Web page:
Notes to Myself

There's an old and slightly snarky saying:

The only reason anyone reads (Insert title here) is to tell people they are reading (insert title here).

The titles in question are generally from this list:

And it's funny for a moment, and then just a little bit sad that we feel the need to criticize people for trying to learn from the past. Snark is getting old.

The point I'm trying to make is that I've held off on writing this post for a long time, specifically because I kind of fear that kind of ridicule. Which is, itself, ridiculous.

Anyway, about a year ago I read The Meditations of Marcus Aurelius and they resonated with me strongly. Marcus was such a powerful figure externally. He led the Roman empire when it was still expanding, before it had started obviously crumbling under its own weight. But his Meditations are not finely crafted orations, a la Cicero. They are his notes to himself. And for some reason it was only when I started reading the Meditations for myself that I was made aware of that fact.

Which is crazy! Without this one fairly tiny piece of information the Meditations come off as judgmental and didactic. Marcus was writing notes to himself, reminding himself of the kind of person he wanted to be. So of course he wrote mostly in the imperative, and with a fairly stern tone.

But consider the things he was telling himself to do: (all quotes are from Robin Waterfield's translation)

Recall the notions that rational beings are on this earth to help one another, that tolerance is an aspect of justice, and that people don't deliberately do wrong. (Meditations Notebook 4§3, emphasis added)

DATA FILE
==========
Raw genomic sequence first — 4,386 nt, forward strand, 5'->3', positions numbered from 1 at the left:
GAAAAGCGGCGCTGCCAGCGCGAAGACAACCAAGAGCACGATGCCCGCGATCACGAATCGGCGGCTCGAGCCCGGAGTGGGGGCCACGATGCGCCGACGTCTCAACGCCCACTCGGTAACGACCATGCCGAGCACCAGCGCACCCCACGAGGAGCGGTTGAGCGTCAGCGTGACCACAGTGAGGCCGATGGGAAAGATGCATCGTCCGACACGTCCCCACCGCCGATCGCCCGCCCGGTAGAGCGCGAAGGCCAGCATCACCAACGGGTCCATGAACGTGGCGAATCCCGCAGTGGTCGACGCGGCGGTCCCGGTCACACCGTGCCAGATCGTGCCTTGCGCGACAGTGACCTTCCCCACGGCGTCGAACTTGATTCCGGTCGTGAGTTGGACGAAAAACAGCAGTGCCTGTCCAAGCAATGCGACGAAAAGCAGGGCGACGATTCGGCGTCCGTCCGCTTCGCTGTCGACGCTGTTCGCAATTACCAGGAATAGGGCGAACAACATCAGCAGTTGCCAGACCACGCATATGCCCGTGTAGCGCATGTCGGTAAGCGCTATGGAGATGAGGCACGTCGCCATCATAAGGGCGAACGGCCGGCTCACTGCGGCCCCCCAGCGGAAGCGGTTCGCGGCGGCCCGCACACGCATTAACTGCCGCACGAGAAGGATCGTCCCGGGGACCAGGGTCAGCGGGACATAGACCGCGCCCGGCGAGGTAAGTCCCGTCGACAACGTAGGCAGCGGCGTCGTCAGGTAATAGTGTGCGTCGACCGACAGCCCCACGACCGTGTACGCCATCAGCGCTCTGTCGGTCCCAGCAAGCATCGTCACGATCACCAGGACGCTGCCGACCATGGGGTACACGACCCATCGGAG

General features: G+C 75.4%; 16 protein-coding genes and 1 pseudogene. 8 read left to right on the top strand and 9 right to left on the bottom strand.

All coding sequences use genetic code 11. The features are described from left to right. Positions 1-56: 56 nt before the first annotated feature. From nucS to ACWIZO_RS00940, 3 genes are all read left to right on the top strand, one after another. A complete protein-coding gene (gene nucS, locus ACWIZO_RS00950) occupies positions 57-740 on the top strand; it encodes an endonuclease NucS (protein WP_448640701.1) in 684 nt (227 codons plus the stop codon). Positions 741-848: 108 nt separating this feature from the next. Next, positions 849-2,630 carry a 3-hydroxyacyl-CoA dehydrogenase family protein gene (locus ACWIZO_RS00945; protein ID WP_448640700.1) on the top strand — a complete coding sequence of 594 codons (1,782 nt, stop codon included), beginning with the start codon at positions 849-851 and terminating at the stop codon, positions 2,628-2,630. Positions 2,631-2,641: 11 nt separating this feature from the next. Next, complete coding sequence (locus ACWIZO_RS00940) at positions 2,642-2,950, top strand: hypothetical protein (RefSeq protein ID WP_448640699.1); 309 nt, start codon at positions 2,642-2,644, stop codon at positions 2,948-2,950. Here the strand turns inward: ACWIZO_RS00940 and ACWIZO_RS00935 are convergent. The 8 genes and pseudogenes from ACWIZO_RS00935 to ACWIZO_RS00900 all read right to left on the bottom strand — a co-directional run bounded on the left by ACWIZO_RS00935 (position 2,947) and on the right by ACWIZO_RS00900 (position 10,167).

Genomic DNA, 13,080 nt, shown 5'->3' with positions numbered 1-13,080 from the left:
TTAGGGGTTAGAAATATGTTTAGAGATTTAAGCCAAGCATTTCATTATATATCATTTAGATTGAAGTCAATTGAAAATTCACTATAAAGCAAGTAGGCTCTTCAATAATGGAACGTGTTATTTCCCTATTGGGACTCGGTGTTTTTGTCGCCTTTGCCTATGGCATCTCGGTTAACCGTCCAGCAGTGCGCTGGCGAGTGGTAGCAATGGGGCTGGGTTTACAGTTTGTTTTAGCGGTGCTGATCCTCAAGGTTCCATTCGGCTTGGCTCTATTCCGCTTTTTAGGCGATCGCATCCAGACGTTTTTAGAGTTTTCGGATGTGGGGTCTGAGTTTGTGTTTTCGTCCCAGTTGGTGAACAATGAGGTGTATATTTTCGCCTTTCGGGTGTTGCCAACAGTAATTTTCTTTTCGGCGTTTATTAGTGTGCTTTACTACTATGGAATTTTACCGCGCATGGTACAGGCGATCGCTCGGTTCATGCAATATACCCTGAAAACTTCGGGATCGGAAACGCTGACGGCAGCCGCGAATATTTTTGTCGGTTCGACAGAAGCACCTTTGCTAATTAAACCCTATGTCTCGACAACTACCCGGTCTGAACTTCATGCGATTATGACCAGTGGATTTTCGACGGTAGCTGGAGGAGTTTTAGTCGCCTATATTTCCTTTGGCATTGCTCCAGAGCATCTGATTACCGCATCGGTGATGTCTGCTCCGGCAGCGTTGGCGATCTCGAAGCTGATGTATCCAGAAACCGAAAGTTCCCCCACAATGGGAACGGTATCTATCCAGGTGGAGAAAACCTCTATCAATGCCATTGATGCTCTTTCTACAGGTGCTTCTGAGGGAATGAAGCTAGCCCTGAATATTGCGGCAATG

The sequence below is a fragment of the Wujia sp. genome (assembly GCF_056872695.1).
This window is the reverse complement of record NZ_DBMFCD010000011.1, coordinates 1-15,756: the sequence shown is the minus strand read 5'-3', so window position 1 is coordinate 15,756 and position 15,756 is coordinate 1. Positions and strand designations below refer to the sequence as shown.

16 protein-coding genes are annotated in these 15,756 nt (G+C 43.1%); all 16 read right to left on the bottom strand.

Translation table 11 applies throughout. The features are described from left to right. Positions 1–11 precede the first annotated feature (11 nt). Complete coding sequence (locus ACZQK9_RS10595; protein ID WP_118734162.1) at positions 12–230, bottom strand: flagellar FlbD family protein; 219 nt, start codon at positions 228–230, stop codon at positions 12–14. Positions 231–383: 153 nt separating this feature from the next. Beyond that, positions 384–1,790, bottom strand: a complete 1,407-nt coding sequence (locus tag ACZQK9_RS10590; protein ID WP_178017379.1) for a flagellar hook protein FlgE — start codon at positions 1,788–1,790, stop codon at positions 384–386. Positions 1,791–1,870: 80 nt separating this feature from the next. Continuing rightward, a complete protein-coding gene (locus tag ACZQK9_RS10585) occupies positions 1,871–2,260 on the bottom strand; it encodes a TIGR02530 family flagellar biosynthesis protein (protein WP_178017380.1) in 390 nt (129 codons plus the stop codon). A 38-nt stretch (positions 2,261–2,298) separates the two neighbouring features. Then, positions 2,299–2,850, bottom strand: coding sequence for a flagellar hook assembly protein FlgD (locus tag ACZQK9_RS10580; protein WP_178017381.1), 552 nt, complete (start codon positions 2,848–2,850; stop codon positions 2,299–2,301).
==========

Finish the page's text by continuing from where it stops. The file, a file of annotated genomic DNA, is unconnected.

The emperor of Rome is telling himself to be helpful and tolerant. Not two adjectives that are often applied to emperors or stoics in modern thought.

Indeed if we were to show Marcus what we call a 'stoic'—and here I'm thinking of “Stoic the Vast” in How to Train Your Dragon—he wouldn't recognize any of the qualities that he associates with stoicism:

Keep yourself simple, good, guileless, dignified, unpretentious, devoted to justice, pious, kind, affectionate to others, and resolute to carrying out your proper tasks. (ibid 6§30, emphasis added)

A Stoic in the vein of Marcus Aurelius is a person who cares deeply about others, who seeks to find the way they can best serve the world around them, focusing on the people who make up that world. They are not a vast uncaring and stony mountain of a person, without joy or kindness.

In my “Notes to Self” posts I'm being a bit more vain than Marcus. He wrote the books we call the Meditations for himself. There was never any plan to publish them. It was only after his death that they were gathered and disseminated. I'm actually publishing these thoughts that I have in the hope that someone else might get some utility out of them.

Lastly, I want to highlight some comments from the final book of Meditations. Marcus knew he was dying. His life had been hard, for all of him being an emperor. He had been on campaign far north of his Roman villa, he had been sick, the campaign was not his idea of a good time regardless.

In Notebook 12 it's clear he's aware of his coming demise. The following comment, again, made only to himself, highlights the pain he has, his imperfection and desire for something else:

How come the gods organized everything so well, and with the good of human beings in mind, and yet overlooked this one thing: that some men—perfectly good men...why is it that, when they die, they're not born again, but are completely and utterly extinguished? (ibid 12§5)

The ellipsis in that quote contain a list of good men that Marcus wished hadn't been “completely and utterly extinguished”. But to me it has always felt that he was, on some level, talking about himself.

Thoughts? Tell me about them!
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